• Melissa Wade

Why the Travel Matters

“Should your anchorman be on top of a big story, or is his place in the studio? I was then and am now dedicated to the idea of being there, seeing, hearing, touching, sniffing the story.” —The Camera Never Blinks Twice by Dan Rather


I didn’t travel much as a kid. Maybe that grew my current wanderer spirit, always dreaming of worlds beyond. Yet, as I traveled throughout the states as a young adult, I became jaded by the tourist traps: the adult stuffed animals forcing hugs in Times Square, the overpriced everything in Disneyland, the trash left behind by cruise attendees, the all-inclusive gluttony. I wanted something else. I found myself looking for the real New York, the real Chicago, the real Phoenix. When I won a travel grant that allowed me to travel to Europe, I feared being a tourist, looking like a tourist, sounding like a tourist, acting like a tourist.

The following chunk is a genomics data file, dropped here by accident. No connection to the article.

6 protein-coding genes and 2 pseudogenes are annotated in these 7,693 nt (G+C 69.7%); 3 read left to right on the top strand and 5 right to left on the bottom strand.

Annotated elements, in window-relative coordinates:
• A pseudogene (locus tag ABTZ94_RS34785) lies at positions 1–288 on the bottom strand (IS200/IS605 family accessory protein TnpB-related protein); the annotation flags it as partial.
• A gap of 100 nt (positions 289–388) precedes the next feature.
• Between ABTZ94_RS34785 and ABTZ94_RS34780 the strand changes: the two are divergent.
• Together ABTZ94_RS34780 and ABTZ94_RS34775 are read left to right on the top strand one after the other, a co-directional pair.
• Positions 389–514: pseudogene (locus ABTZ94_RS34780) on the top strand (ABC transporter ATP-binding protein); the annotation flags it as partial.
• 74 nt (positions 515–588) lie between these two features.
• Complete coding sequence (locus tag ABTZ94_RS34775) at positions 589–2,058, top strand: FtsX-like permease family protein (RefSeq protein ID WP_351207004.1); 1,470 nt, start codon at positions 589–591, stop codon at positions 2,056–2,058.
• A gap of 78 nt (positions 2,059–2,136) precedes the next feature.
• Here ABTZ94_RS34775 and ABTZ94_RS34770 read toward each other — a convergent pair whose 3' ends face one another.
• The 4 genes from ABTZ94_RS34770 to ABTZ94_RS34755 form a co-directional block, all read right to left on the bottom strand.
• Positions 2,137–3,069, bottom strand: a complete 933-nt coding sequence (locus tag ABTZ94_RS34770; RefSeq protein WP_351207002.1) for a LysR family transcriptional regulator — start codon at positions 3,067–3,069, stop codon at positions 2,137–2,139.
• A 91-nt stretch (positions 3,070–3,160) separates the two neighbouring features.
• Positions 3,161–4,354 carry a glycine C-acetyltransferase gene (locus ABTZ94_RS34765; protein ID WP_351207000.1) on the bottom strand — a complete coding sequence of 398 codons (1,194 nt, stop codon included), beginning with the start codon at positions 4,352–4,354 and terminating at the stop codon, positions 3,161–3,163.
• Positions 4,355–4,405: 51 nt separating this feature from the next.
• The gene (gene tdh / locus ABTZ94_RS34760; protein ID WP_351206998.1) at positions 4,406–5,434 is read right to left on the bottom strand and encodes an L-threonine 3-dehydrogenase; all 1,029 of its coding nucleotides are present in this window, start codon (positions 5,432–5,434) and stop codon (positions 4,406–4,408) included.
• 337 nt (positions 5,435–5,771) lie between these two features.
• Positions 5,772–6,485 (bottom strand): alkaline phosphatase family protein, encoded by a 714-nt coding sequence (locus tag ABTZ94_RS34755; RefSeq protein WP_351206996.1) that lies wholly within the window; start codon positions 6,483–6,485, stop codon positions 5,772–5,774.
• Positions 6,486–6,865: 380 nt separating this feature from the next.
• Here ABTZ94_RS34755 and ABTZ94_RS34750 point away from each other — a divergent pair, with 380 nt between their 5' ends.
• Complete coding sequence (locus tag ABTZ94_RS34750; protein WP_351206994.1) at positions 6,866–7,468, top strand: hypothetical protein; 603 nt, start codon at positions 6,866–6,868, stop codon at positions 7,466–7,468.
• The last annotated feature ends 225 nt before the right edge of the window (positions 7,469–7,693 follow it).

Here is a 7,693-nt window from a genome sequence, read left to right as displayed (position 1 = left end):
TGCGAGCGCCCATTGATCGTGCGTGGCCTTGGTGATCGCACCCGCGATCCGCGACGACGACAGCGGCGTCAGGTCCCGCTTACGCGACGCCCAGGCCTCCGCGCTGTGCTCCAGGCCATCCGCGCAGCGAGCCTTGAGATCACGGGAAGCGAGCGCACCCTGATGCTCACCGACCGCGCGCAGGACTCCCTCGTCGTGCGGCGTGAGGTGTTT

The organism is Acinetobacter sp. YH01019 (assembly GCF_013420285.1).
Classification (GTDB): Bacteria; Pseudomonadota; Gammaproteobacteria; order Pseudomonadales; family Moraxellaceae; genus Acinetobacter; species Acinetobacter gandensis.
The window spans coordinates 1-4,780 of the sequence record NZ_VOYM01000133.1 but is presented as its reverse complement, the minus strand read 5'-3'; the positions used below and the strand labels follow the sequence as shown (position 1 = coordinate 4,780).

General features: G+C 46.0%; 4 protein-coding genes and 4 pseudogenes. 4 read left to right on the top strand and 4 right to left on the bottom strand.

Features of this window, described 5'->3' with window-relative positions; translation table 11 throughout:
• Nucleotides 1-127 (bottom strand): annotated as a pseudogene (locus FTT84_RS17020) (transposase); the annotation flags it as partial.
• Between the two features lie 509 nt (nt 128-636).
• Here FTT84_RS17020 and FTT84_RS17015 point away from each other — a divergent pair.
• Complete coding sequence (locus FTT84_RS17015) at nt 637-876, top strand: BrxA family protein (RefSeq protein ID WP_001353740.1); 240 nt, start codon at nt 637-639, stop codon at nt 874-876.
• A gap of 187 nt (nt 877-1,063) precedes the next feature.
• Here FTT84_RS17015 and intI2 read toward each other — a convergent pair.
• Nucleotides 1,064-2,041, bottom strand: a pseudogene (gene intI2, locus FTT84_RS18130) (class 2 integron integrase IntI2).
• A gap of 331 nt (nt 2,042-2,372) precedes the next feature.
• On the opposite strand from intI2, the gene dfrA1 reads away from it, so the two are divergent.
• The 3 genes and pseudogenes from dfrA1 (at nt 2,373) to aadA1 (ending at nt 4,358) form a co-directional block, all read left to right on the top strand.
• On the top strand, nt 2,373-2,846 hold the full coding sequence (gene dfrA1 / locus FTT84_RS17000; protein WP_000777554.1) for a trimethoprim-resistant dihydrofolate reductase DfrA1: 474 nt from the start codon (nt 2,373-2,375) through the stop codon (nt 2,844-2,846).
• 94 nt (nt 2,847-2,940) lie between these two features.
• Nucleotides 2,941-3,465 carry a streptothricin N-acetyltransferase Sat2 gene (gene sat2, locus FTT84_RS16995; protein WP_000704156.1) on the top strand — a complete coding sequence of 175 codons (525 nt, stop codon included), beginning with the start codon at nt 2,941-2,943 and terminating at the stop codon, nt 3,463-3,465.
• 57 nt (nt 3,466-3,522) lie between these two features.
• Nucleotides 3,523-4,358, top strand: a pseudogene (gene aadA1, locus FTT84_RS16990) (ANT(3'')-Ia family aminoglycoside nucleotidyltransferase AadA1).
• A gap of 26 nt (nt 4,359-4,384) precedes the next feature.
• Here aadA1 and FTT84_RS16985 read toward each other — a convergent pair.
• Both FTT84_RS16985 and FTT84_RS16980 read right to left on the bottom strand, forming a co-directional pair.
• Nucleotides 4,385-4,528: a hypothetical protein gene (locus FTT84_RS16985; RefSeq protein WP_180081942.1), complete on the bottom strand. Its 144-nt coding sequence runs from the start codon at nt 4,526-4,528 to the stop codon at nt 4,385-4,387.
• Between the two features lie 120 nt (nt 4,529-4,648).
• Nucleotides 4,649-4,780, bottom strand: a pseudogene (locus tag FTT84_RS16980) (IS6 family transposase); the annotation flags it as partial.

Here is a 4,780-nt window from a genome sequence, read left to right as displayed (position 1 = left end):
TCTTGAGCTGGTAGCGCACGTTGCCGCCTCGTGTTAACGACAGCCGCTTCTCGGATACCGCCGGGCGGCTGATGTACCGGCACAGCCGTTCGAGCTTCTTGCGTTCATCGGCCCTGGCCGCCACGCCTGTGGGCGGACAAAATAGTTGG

Even though I was trying to digest two countries in three weeks, I didn’t want to just float through them.

In Paris, I walked the catacombs, treading lightly between the neatly stacked skulls of the ancient mass ossuary. I stopped and read each marker, contemplating what place I occupied among the millions of bones shaped into walls and columns. I stood in front of a stack of femurs, its cross label reading “Ossements du Cimetiere des Innocents deposes la 2 Juillet 1809.” Bones from the Cemetery of the Innocents, deposited July 2, 1809. I heard yelling up ahead, near a bend in the tunnel. American voices. A mother yelling for her relatives to crowd together for a picture. Complaining and hustling and the lightning flash of a camera, followed by them scattering like mice twenty meters underground.